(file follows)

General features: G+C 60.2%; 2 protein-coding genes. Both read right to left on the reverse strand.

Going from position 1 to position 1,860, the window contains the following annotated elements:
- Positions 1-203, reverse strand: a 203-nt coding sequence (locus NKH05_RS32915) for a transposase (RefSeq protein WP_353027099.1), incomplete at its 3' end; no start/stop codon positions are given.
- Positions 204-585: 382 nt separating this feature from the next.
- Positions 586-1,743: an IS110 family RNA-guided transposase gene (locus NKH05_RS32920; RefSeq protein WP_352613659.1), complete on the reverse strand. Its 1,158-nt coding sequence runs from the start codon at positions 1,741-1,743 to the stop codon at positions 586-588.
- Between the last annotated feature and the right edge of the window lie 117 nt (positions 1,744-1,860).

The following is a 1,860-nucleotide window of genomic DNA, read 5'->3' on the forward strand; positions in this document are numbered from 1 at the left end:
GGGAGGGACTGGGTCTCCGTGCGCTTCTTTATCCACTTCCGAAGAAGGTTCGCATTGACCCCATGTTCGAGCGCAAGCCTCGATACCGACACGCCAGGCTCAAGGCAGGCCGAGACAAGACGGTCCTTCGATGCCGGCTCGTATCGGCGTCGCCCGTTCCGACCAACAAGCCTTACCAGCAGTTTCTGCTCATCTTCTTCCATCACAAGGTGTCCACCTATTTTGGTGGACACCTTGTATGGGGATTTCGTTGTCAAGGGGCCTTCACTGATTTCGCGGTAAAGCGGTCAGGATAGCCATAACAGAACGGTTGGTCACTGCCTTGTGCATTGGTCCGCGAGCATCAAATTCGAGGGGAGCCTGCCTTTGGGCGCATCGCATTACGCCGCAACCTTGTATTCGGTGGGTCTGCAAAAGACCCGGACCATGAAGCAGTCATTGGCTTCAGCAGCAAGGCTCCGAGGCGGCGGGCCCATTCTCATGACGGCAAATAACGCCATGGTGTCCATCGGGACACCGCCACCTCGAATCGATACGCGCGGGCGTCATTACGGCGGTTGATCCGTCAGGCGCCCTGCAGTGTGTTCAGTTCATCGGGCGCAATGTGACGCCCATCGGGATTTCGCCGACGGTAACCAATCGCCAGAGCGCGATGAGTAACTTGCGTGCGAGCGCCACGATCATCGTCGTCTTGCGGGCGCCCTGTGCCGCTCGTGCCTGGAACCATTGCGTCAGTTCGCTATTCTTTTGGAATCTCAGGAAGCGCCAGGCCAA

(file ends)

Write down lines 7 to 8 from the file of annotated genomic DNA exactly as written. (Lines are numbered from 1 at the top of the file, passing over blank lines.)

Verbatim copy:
The following is a 1,860-nucleotide window of genomic DNA, read 5'->3' on the forward strand; positions in this document are numbered from 1 at the left end:
GGGAGGGACTGGGTCTCCGTGCGCTTCTTTATCCACTTCCGAAGAAGGTTCGCATTGACCCCATGTTCGAGCGCAAGCCTCGATACCGACACGCCAGGCTCAAGGCAGGCCGAGACAAGACGGTCCTTCGATGCCGGCTCGTATCGGCGTCGCCCGTTCCGACCAACAAGCCTTACCAGCAGTTTCTGCTCATCTTCTTCCATCACAAGGTGTCCACCTATTTTGGTGGACACCTTGTATGGGGATTTCGTTGTCAAGGGGCCTTCACTGATTTCGCGGTAAAGCGGTCAGGATAGCCATAACAGAACGGTTGGTCACTGCCTTGTGCATTGGTCCGCGAGCATCAAATTCGAGGGGAGCCTGCCTTTGGGCGCATCGCATTACGCCGCAACCTTGTATTCGGTGGGTCTGCAAAAGACCCGGACCATGAAGCAGTCATTGGCTTCAGCAGCAAGGCTCCGAGGCGGCGGGCCCATTCTCATGACGGCAAATAACGCCATGGTGTCCATCGGGACACCGCCACCTCGAATCGATACGCGCGGGCGTCATTACGGCGGTTGATCCGTCAGGCGCCCTGCAGTGTGTTCAGTTCATCGGGCGCAATGTGACGCCCATCGGGATTTCGCCGACGGTAACCAATCGCCAGAGCGCGATGAGTAACTTGCGTGCGAGCGCCACGATCATCGTCGTCTTGCGGGCGCCCTGTGCCGCTCGTGCCTGGAACCATTGCGTCAGTTCGCTATTCTTTTGGAATCTCAGGAAGCGCCAGGCCAA